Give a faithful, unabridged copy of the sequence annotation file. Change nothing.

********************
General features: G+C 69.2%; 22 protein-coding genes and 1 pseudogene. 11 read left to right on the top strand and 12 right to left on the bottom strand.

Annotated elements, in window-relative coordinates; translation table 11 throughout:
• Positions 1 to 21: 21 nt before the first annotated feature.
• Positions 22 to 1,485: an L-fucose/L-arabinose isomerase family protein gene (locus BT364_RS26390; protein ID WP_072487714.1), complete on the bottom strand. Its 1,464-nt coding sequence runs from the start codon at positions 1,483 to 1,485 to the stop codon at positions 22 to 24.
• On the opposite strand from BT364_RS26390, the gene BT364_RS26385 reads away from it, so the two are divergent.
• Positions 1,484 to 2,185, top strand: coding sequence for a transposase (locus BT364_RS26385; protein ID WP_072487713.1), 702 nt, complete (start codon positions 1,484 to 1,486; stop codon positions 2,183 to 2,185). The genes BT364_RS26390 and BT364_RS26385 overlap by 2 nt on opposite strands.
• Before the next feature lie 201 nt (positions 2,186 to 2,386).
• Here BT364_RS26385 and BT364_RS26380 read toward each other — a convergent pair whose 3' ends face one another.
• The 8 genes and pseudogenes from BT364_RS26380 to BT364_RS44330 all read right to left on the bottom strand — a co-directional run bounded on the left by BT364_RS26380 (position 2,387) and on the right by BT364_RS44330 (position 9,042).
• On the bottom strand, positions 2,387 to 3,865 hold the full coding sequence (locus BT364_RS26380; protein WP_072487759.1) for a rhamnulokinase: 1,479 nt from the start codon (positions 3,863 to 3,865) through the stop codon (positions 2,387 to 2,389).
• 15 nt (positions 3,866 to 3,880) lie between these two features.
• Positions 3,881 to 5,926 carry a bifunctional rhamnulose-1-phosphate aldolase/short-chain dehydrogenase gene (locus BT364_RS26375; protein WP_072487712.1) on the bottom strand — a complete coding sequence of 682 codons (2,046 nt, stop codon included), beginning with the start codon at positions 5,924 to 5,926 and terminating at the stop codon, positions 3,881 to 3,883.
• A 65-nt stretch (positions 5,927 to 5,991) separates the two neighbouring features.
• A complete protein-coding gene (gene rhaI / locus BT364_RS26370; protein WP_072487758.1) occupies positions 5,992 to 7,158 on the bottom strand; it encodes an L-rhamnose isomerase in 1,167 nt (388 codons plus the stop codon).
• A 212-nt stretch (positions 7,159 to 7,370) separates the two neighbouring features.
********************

General features: G+C 69.2%; 22 protein-coding genes and 1 pseudogene. 11 read left to right on the top strand and 12 right to left on the bottom strand.

Annotated elements, in window-relative coordinates; translation table 11 throughout:
• Positions 1 to 21: 21 nt before the first annotated feature.
• Positions 22 to 1,485: an L-fucose/L-arabinose isomerase family protein gene (locus BT364_RS26390; protein ID WP_072487714.1), complete on the bottom strand. Its 1,464-nt coding sequence runs from the start codon at positions 1,483 to 1,485 to the stop codon at positions 22 to 24.
• On the opposite strand from BT364_RS26390, the gene BT364_RS26385 reads away from it, so the two are divergent.
• Positions 1,484 to 2,185, top strand: coding sequence for a transposase (locus BT364_RS26385; protein ID WP_072487713.1), 702 nt, complete (start codon positions 1,484 to 1,486; stop codon positions 2,183 to 2,185). The genes BT364_RS26390 and BT364_RS26385 overlap by 2 nt on opposite strands.
• Before the next feature lie 201 nt (positions 2,186 to 2,386).
• Here BT364_RS26385 and BT364_RS26380 read toward each other — a convergent pair whose 3' ends face one another.
• The 8 genes and pseudogenes from BT364_RS26380 to BT364_RS44330 all read right to left on the bottom strand — a co-directional run bounded on the left by BT364_RS26380 (position 2,387) and on the right by BT364_RS44330 (position 9,042).
• On the bottom strand, positions 2,387 to 3,865 hold the full coding sequence (locus BT364_RS26380; protein WP_072487759.1) for a rhamnulokinase: 1,479 nt from the start codon (positions 3,863 to 3,865) through the stop codon (positions 2,387 to 2,389).
• 15 nt (positions 3,866 to 3,880) lie between these two features.
• Positions 3,881 to 5,926 carry a bifunctional rhamnulose-1-phosphate aldolase/short-chain dehydrogenase gene (locus BT364_RS26375; protein WP_072487712.1) on the bottom strand — a complete coding sequence of 682 codons (2,046 nt, stop codon included), beginning with the start codon at positions 5,924 to 5,926 and terminating at the stop codon, positions 3,881 to 3,883.
• A 65-nt stretch (positions 5,927 to 5,991) separates the two neighbouring features.
• A complete protein-coding gene (gene rhaI / locus BT364_RS26370; protein WP_072487758.1) occupies positions 5,992 to 7,158 on the bottom strand; it encodes an L-rhamnose isomerase in 1,167 nt (388 codons plus the stop codon).
• A 212-nt stretch (positions 7,159 to 7,370) separates the two neighbouring features.